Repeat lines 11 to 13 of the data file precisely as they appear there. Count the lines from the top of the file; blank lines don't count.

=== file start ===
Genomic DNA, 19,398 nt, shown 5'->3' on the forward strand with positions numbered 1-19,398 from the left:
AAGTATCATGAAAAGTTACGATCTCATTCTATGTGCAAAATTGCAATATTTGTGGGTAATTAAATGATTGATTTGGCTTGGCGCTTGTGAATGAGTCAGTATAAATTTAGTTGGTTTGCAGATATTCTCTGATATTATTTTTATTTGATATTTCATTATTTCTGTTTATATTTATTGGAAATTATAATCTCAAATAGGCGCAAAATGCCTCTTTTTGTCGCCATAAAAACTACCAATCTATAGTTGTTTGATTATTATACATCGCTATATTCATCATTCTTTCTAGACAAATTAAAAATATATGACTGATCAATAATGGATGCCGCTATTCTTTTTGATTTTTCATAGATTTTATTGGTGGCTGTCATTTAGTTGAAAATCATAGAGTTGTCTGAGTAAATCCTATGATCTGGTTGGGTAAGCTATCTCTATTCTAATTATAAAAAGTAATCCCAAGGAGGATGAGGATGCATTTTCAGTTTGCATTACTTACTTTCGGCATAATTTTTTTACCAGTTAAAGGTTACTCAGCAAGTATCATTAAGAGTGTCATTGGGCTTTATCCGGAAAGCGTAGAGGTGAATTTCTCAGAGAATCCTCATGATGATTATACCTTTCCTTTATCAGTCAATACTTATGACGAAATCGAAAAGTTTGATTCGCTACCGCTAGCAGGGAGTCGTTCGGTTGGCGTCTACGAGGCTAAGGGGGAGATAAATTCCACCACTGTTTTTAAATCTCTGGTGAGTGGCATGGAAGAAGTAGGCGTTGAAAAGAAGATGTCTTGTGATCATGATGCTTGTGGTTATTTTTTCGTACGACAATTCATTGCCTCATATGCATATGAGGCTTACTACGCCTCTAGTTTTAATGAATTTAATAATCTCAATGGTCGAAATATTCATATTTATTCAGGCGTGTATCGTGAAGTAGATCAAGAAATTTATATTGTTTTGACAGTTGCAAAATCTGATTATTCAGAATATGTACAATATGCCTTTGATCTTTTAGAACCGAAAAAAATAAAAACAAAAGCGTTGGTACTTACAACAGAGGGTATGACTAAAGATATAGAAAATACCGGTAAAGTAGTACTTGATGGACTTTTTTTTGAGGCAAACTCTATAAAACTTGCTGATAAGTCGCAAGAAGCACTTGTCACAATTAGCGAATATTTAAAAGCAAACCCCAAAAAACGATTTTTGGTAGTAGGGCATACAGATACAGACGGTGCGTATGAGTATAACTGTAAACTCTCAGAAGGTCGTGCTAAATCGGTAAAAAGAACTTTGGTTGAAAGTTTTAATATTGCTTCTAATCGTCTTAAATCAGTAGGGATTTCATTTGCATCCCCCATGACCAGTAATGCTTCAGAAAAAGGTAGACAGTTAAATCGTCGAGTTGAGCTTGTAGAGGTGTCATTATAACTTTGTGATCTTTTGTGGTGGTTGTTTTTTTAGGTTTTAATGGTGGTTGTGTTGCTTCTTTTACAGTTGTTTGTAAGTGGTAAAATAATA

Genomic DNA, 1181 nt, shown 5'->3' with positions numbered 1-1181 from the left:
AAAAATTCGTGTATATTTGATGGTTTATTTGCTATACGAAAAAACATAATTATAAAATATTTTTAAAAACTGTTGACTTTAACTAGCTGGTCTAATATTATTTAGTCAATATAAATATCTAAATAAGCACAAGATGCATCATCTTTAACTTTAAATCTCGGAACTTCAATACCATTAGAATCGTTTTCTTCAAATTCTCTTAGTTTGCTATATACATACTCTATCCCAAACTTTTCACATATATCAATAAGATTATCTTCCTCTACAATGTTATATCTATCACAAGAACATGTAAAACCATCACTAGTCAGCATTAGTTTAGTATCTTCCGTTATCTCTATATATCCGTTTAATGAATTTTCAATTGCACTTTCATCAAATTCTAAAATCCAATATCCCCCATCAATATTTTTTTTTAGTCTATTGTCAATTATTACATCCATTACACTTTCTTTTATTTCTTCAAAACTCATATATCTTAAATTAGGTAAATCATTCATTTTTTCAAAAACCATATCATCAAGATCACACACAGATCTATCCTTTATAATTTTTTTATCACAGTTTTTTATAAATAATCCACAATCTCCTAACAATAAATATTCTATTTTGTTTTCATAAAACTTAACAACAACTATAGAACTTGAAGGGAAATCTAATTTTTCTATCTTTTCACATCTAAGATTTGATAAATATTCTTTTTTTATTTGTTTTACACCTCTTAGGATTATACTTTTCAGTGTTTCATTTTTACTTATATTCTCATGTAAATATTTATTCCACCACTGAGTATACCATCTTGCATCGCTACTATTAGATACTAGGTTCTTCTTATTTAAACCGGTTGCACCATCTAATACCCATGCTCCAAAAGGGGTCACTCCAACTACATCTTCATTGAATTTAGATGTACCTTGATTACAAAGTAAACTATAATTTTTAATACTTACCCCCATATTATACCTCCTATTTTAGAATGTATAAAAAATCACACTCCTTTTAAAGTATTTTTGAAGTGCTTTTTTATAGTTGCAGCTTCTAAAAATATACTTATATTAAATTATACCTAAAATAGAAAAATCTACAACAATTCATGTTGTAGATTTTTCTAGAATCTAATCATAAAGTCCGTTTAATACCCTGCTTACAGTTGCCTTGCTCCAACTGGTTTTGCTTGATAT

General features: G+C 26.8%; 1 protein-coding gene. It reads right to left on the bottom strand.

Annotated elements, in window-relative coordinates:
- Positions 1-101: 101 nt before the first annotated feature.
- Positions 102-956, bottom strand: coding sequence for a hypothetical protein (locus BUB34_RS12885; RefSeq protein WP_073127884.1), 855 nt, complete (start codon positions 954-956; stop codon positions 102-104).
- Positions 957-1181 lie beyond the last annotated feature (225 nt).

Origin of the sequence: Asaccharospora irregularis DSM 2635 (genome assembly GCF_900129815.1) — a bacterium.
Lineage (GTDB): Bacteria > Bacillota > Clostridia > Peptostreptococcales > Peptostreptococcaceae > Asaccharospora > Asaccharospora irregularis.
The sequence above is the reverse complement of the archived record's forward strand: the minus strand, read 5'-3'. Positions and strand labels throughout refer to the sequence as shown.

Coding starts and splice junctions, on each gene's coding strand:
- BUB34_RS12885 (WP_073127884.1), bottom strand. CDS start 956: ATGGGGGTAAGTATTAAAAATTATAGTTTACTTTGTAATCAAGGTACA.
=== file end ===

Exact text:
Lineage (GTDB): Bacteria > Bacillota > Clostridia > Peptostreptococcales > Peptostreptococcaceae > Asaccharospora > Asaccharospora irregularis.
The sequence above is the reverse complement of the archived record's forward strand: the minus strand, read 5'-3'. Positions and strand labels throughout refer to the sequence as shown.

Coding starts and splice junctions, on each gene's coding strand: